Mazey outlines achievements, goals in University address

By Annie Furia and By Annie Furia

University President Mary Ellen Mazey encouraged staff, faculty and students to work toward change at the University during her State of the University address Friday, Aug. 28.

Megan Newlove, vice chair of the University’s Board of Trustees, welcomed Mazey to the stage of the Donnell Theatre in the Wolfe Center.

“We’re here today because we’re committed to our university’s mission and goals,” Newlove said.

These goals were central to Mazey’s speech as she praised past achievements but looked toward the future, outlining the theme of this year’s address as “let’s lift ourselves to yet higher levels of achievements and recognition.”

Retention of last year’s freshmen class is 77.5 percent, Mazey said. This is 8 percent higher than retention rates for two years ago.

New freshman enrollment is up 12 percent over last year. The goal for this year was to enroll 3200 freshmen, but 3402 freshmen arrived on campus for Opening Weekend.

The average GPA for this year’s freshman class is 3.36.

“We have enrolled the most academically prepared class in the University’s history,” Mazey said.

The University aims to have 25,000 students total with more than 80 percent retention, Mazey said. In spring 2015, the University had 17,558 students enrolled at both the main and Firelands campuses, according to the 15th Day Headcount.

Mazey outlined a number of other goals for the University’s future. These included making the University a “national model” for inclusion and diversity, decreasing the time to get a degree, lowering the cost to attend the University and balancing financial support of academics, athletics and student life programming.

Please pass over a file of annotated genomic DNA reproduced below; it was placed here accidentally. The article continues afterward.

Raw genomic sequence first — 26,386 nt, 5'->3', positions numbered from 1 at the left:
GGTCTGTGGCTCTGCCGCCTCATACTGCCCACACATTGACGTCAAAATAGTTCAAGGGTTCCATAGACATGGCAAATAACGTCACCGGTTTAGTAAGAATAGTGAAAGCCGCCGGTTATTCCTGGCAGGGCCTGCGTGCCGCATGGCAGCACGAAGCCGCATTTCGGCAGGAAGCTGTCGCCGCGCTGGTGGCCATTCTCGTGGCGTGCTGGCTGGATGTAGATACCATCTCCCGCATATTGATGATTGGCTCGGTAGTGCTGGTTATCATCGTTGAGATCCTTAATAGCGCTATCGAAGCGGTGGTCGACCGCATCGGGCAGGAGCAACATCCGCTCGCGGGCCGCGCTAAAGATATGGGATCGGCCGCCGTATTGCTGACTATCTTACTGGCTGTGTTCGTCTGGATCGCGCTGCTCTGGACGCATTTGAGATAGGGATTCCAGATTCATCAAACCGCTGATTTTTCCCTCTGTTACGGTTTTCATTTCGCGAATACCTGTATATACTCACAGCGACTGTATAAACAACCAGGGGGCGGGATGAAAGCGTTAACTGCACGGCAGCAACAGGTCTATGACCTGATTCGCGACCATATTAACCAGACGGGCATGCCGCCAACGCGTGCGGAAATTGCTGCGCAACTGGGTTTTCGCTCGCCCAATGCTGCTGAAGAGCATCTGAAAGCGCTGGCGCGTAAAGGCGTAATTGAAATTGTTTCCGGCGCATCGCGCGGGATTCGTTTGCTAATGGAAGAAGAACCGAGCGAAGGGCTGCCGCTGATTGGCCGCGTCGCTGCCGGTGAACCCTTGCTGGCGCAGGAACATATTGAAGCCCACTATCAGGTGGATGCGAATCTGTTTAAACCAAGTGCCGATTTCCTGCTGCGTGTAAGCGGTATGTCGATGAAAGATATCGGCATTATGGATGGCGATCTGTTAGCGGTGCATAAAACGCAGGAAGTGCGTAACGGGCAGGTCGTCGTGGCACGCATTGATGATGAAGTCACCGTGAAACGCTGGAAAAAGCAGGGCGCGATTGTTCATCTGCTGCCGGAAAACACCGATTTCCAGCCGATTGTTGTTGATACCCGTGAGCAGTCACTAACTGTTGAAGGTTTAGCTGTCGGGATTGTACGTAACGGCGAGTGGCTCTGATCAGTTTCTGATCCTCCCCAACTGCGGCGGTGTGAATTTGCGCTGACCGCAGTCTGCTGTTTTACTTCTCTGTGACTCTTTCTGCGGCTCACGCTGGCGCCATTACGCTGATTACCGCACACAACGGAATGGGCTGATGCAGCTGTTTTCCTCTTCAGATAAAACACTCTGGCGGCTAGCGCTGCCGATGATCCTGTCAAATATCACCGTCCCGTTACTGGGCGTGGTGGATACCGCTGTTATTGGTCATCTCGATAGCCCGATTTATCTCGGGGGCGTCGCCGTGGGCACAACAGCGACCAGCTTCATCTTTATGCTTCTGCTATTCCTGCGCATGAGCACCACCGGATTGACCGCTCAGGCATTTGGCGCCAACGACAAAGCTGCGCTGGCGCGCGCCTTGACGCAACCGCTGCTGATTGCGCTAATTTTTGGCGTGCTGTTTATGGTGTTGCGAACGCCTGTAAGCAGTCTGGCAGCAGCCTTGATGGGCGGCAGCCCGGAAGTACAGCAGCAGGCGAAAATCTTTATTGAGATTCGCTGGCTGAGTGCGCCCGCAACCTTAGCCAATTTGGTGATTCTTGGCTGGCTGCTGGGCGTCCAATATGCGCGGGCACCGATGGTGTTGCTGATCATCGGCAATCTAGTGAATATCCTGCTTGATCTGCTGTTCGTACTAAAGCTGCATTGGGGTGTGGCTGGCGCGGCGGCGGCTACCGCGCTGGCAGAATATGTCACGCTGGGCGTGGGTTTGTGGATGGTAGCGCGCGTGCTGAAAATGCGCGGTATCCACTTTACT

A priority for the University in the past year has been scholarships, Mazey said. More than $7 million in scholarship funding was raised last year, and the goal for this year is to exceed that number.

Mazey put an emphasis on change on campus, both in physical and ideological ways.

“We are all agents of change,” Mazey told the audience. She said the University is “willing to change to meet the future needs and demands placed on higher education.”

She referenced the It’s On Us and Not In Our Town campaigns and the steps taken to make the University’s campus more diverse and inclusive.

For the physical changes on campus, Mazey pointed to the building of the Bureau of Criminal Investigation laboratory and the BG Flight Center, as well at the summer renovations of Olscamp Hall and classrooms in Eppler Center, the Education Building and the Business Administration Building.

In addition, Mazey said the project to renovate the University’s “traditions” buildings, such as South Hall and University Hall, is “on time and on budget.”

“We are transforming this campus on a continuous basis for our academic programs and our current and future students,” she said. “Our campus is changing every day to meet future student needs.”

Mazey took time to address the uncertain future of the University’s public TV station, WBGU.

She said this year “will determine if and how we will participate in an auction designed to increase the spectrum available for wireless devices.”

“We continue to review the options available to our TV station, WGBU-TV, in order to make the best decision possible for both the University and the communities we serve,” she said.

Mazey also introduced and read the new University Creed, created by members of Undergraduate Student Government. The creed “captures the spirit of Bowling Green State University and why we all believe in our great university,” she said.

“We were so excited and grateful for her to make the announcement,” Danielle Parker, vice president of USG, said. “It’s really rewarding to see the University embrace it.”

Parker said the creed was introduced at Resident Advisor training and has become a part of USG meetings, but this was the first major event at which the creed had been said.

“We’re so fortunate for (Mazey’s) support,” she said.

Newlove returned to the stage to close out the speech, telling the audience, “This university is a special place because of your dedication.”